Scavenger hunting with a couple of twists...
Mystery Case Files: MillionHeir is the 6th game in the series of locating hidden or well camouflage items in order to complete the game. Yet like all other Mystery Case Files, MillionHeir has a small story to add where the detective (you) is required to investigate the disappearance of the very wealthy and eccentric millionaire Mr Phil T Rich by analysing the suspects and ultimately dispose of him/her in addition of finding out the next heir to Mr Rich’s throne.
Armed with the stylus and naturally the DS, you’ll be utilising both top and bottom screens of the DS to locate, manipulate or otherwise within the given time limit (if applicable) and hints. Considering the start of the game there are two levels of expertise being beginner where there’s no time limits and plenty of hints or the detective mode where there’s an allocated time limit and less hints.
Through out the game, locating objects is by tapping on the bottom screen and if ‘approved’ will provide a nice chime however continuously tapping in the incorrect area/s can result a time penalty. In addition to all of this, you’ll acquire several objects to locate the very difficult items by using the ‘x-ray’ machine, a flashlight for dark places, goggles to see underwater and manipulate objects by using the ‘hand’ icon. So you can see it’s a little more than just touching the screen to locate all of the items.
There are other mini games to make this adventure more thrilling and certainly helps the momentum going. Games like jigsaw puzzles (to assist with your analysis), a very simple memory game (for finger print investigation), spot-the-difference and to those who knows ‘The Incredible Machine’ games, there’s a couple of those where you need to complete a series of events like release the cat whilst avoiding the dog but make sure the cat doesn’t eat the bird and so forth. Yet all of these extra activities do serve a purpose within the story other than just ‘being there’.
Considering the DS is certainly not a power console, visually the game looks impressive. All of the items are well camouflaged and will take a careful eye to locate the entire set. Yet there are items that the description is a little vague and only the ‘hints’ option can save the day but thankfully they are few and far between. There are also some moving objects like dripping water or sparks from a loose wire however it’s subtle enough not to deter your ‘treasure hunting’ ability. All of the screens are artistically hand drawn and serves well to hide all of the objects from the causal onlooker. The only disadvantage is that considering the DS has two small screens, at times you’ll find yourself getting cross-eyed or peering very close to the screen.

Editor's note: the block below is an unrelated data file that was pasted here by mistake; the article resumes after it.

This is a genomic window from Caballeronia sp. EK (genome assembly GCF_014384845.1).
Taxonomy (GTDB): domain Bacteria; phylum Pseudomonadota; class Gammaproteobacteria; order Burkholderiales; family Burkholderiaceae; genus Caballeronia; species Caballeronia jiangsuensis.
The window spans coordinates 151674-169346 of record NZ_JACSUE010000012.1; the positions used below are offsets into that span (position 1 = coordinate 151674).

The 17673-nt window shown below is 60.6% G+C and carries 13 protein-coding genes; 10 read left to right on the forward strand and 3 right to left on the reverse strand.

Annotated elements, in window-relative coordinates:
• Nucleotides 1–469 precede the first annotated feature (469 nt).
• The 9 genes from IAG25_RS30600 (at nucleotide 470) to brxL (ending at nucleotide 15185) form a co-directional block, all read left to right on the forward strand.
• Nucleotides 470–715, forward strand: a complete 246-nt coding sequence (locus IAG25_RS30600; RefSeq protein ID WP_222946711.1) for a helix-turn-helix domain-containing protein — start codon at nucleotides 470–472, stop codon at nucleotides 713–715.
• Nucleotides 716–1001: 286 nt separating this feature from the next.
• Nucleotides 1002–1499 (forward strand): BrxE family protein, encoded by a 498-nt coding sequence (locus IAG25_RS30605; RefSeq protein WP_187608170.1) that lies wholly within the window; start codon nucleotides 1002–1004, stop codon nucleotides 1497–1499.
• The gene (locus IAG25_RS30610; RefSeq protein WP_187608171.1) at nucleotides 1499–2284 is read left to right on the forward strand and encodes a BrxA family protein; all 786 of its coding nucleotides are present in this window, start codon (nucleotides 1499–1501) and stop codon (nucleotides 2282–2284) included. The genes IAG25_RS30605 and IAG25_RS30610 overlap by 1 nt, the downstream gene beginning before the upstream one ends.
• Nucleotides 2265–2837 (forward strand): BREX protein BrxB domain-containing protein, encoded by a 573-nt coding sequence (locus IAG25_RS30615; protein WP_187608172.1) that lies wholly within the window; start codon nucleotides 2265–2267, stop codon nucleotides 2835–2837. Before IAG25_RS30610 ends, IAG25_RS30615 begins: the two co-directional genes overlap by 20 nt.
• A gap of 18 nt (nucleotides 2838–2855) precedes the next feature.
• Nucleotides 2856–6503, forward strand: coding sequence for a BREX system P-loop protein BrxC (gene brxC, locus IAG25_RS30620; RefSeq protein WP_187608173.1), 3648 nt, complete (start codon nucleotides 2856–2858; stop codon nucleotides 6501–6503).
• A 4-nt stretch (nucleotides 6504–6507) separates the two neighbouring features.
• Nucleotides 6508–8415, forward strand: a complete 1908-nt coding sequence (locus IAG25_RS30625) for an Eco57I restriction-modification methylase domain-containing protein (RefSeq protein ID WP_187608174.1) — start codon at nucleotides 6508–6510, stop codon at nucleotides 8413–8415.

Sound wise, the game does really shine. From the opening tunes to searching and ending credits, all of the compositions are well tuned for this type of game. All of the tunes remind me of Miss Marple’s mystery shows and at times I felt any time now Miss Marple will make a special guest appearance. Other sounds like the crackling fire, water dripping, squeaky floorboards and so forth adds immersion to the game and really is quite impressive for what the DS can produce.
One feature that was added to MillionHeir is the multiplayer option as this facet wasn’t there in any previous Mystery Case Files. You can play using the wifi to challenge another player to see who can locate the items the fastest or if you only have one DS, you can opt for hot seating which means once the person locates an item s/he will hand over the DS to the other player/s to locate the item until the specified time is up. In addition to all of this, the single player story mode has two levels of difficultly being the ‘rookie’ (untimed mode with more hints) or the ‘detective’ (timed mode with fewer hints). Once you have completed the game unlocks the third mode ‘gumshoe’ (short time limit per item).
Mystery Case Files: MillionHeir on the surface looks like your typical treasure hunting game similar to those ‘Where’s Waldo’ games. Of course there’s no Waldo but plenty of obscure and well hidden items that will test your eyesight ability. As far as game play is concern, nothing has really changed from the previous Mystery Case Files games save the multiplayer option. By all means this is not to say it’s not enjoyable as Big Fish has done well creating those mini games to break the ice therefore testing out the other part of the brain doing jigsaws, join the dots and so forth. Play it for what its worth however don’t take this game too seriously though.